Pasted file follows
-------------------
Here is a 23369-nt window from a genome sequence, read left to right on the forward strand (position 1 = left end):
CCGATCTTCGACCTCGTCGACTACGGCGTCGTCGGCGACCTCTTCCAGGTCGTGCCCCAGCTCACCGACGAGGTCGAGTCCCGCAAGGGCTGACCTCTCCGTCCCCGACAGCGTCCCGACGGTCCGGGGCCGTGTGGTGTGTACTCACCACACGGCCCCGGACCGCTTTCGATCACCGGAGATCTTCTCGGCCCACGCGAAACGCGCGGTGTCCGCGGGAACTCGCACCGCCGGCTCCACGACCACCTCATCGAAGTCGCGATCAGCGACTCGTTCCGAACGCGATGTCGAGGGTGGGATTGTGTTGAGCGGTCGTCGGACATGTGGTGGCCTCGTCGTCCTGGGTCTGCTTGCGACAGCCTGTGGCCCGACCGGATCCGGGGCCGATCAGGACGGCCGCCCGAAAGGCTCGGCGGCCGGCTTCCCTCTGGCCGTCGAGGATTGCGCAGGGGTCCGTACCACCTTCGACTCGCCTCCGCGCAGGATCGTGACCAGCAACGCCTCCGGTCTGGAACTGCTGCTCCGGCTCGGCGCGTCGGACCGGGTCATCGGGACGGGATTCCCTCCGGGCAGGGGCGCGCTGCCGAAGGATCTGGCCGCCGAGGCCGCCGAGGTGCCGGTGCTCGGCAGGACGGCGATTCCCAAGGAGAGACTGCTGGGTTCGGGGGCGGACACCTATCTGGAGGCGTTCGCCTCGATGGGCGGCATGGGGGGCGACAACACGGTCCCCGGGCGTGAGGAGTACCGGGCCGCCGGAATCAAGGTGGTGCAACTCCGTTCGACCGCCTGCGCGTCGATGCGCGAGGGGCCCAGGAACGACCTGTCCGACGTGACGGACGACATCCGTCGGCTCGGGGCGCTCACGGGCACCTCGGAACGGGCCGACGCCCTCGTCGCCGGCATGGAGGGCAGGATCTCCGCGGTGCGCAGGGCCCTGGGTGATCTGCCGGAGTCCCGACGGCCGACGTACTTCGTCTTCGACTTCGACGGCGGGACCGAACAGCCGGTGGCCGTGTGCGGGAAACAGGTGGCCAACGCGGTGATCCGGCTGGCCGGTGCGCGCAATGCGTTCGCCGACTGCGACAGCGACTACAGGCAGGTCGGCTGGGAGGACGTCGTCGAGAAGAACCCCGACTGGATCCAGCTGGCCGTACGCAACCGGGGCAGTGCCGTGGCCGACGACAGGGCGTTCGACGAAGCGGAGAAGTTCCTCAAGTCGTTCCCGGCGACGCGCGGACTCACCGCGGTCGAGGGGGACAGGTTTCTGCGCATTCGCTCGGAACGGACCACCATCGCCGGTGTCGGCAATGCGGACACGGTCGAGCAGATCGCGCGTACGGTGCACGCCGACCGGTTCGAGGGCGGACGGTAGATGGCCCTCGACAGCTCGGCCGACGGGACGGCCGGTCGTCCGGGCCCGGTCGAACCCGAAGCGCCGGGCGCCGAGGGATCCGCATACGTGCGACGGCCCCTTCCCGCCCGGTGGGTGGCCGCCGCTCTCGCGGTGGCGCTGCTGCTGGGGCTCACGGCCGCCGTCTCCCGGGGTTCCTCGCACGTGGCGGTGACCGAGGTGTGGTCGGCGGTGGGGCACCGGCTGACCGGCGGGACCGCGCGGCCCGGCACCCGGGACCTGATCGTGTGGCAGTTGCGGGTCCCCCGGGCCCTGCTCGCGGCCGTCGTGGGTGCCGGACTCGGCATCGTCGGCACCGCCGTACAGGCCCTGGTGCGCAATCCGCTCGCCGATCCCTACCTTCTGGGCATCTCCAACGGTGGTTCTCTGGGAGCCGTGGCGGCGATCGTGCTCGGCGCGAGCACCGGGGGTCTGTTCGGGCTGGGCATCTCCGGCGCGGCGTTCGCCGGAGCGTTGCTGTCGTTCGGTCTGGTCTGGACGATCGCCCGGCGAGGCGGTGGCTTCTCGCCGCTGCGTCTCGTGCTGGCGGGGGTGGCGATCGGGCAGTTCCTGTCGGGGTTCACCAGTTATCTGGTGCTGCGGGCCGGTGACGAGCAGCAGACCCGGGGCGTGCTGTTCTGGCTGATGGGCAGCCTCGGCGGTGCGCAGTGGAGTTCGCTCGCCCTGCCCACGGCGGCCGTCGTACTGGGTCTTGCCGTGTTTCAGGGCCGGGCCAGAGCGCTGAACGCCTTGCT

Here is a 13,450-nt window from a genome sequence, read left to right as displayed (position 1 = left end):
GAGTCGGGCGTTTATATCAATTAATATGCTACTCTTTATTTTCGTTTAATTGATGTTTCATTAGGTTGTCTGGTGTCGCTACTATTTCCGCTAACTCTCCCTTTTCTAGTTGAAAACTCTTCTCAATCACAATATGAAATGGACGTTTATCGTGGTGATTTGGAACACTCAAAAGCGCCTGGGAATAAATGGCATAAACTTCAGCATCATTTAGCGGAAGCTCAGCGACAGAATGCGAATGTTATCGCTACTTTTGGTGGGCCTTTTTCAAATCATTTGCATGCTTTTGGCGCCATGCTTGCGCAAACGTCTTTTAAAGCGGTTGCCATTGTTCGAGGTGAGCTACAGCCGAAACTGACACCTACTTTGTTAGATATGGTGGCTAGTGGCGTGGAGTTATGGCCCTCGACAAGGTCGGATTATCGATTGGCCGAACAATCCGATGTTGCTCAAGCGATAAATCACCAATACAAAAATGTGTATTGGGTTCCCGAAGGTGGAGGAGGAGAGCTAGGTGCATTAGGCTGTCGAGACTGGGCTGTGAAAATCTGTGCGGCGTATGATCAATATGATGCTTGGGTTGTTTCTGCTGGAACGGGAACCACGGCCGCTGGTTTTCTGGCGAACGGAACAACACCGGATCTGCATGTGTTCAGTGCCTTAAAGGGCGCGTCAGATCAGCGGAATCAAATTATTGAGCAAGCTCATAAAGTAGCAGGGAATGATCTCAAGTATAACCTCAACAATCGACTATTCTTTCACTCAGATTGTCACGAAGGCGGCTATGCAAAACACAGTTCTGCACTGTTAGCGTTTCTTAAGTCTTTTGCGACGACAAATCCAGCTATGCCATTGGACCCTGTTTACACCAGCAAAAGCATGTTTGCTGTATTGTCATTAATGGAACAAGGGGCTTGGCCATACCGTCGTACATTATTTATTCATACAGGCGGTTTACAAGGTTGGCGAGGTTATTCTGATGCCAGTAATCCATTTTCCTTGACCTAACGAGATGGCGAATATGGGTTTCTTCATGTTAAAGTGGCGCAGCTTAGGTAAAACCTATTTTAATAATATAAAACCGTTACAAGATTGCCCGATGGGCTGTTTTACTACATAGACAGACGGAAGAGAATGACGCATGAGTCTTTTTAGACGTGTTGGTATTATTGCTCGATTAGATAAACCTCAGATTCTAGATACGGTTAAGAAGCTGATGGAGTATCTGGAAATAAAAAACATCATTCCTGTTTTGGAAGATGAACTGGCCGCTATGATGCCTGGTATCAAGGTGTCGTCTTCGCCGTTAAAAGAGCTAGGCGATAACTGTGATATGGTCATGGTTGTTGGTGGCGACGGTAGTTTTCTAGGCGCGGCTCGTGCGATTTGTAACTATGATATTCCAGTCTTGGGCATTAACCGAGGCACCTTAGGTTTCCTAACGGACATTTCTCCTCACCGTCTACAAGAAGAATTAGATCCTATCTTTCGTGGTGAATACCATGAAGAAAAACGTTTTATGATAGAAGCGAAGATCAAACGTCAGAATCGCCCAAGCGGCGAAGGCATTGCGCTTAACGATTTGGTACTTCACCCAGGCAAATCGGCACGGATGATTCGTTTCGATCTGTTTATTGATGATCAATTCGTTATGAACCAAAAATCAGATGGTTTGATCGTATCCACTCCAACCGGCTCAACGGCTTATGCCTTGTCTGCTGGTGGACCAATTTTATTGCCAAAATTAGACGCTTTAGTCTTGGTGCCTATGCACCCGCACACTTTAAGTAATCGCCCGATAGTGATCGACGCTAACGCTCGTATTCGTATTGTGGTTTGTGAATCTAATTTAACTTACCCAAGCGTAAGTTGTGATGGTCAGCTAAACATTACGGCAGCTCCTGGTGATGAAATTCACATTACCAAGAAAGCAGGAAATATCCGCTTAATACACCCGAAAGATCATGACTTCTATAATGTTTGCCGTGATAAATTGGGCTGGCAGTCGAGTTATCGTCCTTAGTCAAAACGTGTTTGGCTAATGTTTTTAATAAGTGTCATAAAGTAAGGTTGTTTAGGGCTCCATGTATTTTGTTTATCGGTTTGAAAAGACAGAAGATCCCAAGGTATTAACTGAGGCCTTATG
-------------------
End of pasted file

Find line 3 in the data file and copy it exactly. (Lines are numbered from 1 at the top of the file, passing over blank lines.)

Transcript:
Here is a 13,450-nt window from a genome sequence, read left to right as displayed (position 1 = left end):